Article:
A considerable number of companies in the UK operate under the partial or entire ownership of a bigger parent company. This means that financial statements must be prepared differently to provide a holistic view of business performance for the board and investors of the parent company. To create a single version of the truth, the financial reports of the smaller subsidiaries need to be consolidated.
Treating organisations as a single entity may be very useful for financial reporting, but for overstretched reporting teams, the sheer volume of information that must be collated and submitted can lead to mistakes and misinterpretation, particularly when last-minute adjustments are required.
Group consolidation is one of the most technically difficult areas for accountants, particularly when subsidiaries may be in different currencies, on different general ledger systems, or have differing charts of accounts.
While smaller groups may require relatively simple consolidation, many national and international businesses can find group consolidation a logistical nightmare, with the risk of mistakes high and the potential penalties for errors even higher.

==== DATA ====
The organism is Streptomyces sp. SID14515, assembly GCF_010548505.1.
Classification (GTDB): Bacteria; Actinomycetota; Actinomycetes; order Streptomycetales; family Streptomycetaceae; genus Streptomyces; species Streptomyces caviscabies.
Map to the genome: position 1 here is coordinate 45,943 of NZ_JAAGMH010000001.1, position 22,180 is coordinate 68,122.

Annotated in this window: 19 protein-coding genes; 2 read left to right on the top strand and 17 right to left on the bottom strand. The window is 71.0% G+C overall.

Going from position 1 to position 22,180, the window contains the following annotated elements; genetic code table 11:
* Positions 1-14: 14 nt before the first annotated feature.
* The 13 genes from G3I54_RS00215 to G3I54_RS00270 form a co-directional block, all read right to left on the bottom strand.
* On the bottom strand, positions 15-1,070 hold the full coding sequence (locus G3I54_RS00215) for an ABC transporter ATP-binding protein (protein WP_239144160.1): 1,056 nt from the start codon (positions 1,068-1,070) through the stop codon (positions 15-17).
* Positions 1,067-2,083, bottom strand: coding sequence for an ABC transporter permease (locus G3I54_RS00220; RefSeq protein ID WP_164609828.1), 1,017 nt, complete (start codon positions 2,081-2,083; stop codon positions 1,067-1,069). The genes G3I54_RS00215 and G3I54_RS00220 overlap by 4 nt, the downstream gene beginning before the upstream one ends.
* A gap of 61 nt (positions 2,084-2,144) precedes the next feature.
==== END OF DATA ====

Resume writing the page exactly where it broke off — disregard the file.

So, what are the challenges that accountants face when consolidating group accounts?
- Outdated methods of collating figures or inflexible reporting
One of the principal challenges for accountants when it comes to group consolidation accounting is outdated methods and inflexible reporting structures. Often, these issues stem from a “traditional” mindset – accountants accustomed to a certain way of reporting; perhaps using Excel spreadsheets to format data before sending it via email.
While this might work for small departments, these practices make the consolidation process significantly longer for large entities with subsidiaries. Furthermore, as information is contained in emails, that information can be easily lost, misinterpreted or entered incorrectly, requiring accountants to constantly go back and check their data.